Teacher Tenure Rates Down in New York City

“The era of automatic tenure for teachers is over,” according to Mayor Michael R. Bloomberg, as quoted in a New York Times article that addresses the high standards now required for teachers in New York City public schools to attain tenure.

In order to be eligible for tenure, a teacher must complete three years on the job. This year, under strict standards, only 58% of eligible teachers received tenure. Five years ago, 99% received tenure, “mirroring statistics in school districts around the nation.” That number has begun to change, largely due to increased efforts to judge teachers based on performance rather than longevity.

Principals in New York City are responsible for evaluating teachers using a four-category system. Teachers are rated as highly effective, effective, developing or ineffective. The evaluations are based on “students’ test scores, classroom observations, feedback from parents, and other factors.” Only teachers who prove to be “highly effective” or “effective” are granted tenure. Most others are given another year in which to improve their teaching skills before being reevaluated. This year, a few were denied tenure, forcing them to switch school districts or look for new jobs.

Mayor Bloomberg stated:

“Tenure ought to be reserved for only the best teachers and, unfortunately, as we all know, for far too long, tenure was instead awarded primarily on the basis of longevity. [It was] a joke interpretation of the state law.”

But have these new teacher evaluations helped kids in New York City learn? As of yet, the results of the crackdown are unclear. Some critics claim that the new evaluation system is flawed and caused some teachers to be denied tenure for reasons unrelated to their performance, including failure of the principal to complete a sufficient number of evaluations.

United Federation of Teachers secretary Michael Mendel was one educator to speak out against the changes. He said that while he supports tougher regulations, the New York evaluations are not the answer.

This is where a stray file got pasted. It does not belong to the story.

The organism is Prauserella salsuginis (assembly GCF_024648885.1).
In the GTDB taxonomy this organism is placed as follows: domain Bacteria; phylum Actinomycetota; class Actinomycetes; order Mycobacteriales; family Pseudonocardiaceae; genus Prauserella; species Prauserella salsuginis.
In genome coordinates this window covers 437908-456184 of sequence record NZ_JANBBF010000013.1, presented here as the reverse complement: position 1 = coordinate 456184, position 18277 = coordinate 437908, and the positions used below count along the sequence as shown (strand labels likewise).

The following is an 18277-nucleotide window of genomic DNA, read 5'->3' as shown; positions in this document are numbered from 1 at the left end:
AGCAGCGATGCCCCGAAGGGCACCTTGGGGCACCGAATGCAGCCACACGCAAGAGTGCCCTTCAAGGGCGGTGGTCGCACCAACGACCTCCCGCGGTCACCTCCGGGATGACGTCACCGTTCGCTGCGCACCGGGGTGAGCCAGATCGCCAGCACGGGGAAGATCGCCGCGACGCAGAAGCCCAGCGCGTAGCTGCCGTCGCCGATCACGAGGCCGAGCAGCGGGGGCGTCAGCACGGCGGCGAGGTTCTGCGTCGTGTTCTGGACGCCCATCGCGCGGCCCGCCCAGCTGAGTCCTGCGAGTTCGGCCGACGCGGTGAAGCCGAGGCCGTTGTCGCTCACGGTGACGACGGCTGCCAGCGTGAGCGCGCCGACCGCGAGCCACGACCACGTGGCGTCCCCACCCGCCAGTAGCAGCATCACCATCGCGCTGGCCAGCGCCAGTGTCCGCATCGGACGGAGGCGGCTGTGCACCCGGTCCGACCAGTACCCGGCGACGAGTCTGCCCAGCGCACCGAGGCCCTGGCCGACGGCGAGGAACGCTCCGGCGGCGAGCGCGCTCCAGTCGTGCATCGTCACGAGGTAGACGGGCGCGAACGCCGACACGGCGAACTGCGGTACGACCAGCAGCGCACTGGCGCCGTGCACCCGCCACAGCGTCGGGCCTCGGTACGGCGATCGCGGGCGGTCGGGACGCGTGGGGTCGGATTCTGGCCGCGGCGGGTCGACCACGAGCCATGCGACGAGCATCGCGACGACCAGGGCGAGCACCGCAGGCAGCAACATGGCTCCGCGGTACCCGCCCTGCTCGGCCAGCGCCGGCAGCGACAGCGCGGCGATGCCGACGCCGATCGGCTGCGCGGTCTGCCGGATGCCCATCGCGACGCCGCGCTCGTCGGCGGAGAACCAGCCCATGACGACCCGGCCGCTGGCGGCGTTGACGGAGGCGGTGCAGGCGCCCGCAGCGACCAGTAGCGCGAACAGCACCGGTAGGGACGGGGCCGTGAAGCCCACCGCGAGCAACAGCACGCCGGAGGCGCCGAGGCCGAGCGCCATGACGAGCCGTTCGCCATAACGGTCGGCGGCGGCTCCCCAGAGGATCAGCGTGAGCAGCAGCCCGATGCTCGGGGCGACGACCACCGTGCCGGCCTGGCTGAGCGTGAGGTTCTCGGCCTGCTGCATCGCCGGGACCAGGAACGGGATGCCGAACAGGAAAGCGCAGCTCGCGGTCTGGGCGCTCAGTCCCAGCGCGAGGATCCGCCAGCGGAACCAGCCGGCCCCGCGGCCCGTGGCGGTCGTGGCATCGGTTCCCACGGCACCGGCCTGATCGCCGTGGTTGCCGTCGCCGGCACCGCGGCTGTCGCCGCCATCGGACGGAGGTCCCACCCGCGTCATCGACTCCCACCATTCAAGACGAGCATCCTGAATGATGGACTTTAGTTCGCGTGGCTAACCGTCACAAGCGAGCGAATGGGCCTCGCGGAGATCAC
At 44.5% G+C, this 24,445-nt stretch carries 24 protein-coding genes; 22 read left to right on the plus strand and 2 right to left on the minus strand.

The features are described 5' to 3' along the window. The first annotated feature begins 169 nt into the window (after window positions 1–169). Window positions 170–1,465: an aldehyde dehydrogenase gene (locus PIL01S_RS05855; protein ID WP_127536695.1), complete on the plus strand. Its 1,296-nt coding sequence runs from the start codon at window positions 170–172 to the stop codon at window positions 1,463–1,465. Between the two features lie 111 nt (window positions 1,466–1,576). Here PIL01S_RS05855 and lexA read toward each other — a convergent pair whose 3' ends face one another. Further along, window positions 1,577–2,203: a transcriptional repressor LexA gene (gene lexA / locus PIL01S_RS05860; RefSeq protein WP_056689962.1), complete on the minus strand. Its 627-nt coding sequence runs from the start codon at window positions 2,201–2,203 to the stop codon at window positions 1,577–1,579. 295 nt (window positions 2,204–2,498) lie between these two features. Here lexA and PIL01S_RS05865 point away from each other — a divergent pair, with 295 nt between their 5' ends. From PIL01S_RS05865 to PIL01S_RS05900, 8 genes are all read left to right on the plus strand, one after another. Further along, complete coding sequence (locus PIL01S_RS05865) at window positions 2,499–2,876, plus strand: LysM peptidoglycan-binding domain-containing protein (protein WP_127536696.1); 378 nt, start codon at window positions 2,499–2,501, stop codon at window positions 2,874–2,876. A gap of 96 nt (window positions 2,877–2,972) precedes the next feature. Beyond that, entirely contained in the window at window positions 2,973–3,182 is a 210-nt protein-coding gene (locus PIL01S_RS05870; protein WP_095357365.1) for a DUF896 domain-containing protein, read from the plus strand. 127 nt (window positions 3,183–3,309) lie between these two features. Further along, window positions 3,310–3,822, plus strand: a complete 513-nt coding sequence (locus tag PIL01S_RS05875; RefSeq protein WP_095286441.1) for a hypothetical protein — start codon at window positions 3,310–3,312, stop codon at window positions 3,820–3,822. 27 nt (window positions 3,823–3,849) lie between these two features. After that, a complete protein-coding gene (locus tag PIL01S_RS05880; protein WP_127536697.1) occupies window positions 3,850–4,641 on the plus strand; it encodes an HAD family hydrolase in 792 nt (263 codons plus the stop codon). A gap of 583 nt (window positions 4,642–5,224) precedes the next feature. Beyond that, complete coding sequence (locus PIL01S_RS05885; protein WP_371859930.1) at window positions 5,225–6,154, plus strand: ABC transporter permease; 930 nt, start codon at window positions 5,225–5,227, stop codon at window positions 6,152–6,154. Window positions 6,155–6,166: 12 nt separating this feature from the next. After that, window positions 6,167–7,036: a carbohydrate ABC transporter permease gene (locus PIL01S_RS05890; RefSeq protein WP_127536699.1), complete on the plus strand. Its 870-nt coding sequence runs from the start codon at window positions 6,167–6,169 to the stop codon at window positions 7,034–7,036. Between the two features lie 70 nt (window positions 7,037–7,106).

Teachers should be evaluated for effectiveness, but education is complicated. What is the best way to determine whether or not a teacher is competent?

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Photo credit: Antony Adolf via flickr


Clare E.
Clare Canfield5 years ago

Edward W. : Thank you for an excellent comment and the previous one brightened my day.

Edward W.
Edward W.5 years ago

Public school teachers should be evaluated by students, parents and peers. I see nothing wrong with having cameras in the classroom to monitor teachers and students. Reward good teachers with higher salaries based on how much effort they put into their teaching. Fire the lazy, apathetic and psychotic ones. Scrap both the tenure system and the self-serving, politically motivated unions who disingenuously claim "it is all about the children".

Edward W.
Edward W.5 years ago

A lot of people are getting stressed out over the poll question. Look at it this way. The Care2 poll section is automatically set up to ask yes/no questions, not open-ended poll questions. So the writer just decided that in the comments section people could answer the question. Did that require too much creative thinking for you hotheads?

Bernadette P.
Berny p5 years ago

From Catherine....Most parents see the teacher as their own personal babysitter and the pupils think that as the teacher is paid for the job they can do as they like.

I soo agree with you....people have kids but do not want to take responsability for them...teachers,or the state is suppose to do it....

IF YOU WANT KIDS.....YOU TAKE responsability for them...NOT the teachers!

Rea P.
Rea Petersen5 years ago

As to how... Possibly by a group of peers who had been determined to be excellent teachers by students, teachers, parents and admin - not by how many students pass a standard test or who writes a "perfect" lesson plan. Observed in the classroom actually teaching, the amount of actual learning by students and how they progress in later years, parent communications.

Rea P.
Rea Petersen5 years ago

Huh? HOW should we...? I can't answer that yes or no.

caterina caligiuri


J C Bro
J C Brou5 years ago

Maybe principals should go back into the classroom

Ross E.
Ross E.5 years ago

Then there are many of my colleagues who sadly ended up doing what I did...leaving before tenure even could become an issue. Catherine M. (above,) is unfortunately saying what many are feeling these days. To iterate: "Most parents see the teacher as their own personal babysitter and the pupils think that as the teacher is paid for the job they can do as they like.
The day will come when there will be very few teachers, because believe it or not the time and wage is not worth it."

Dan Holoman
Dan Holoman5 years ago

Tenure went out the window with the concept of education has gone awry in the U.S.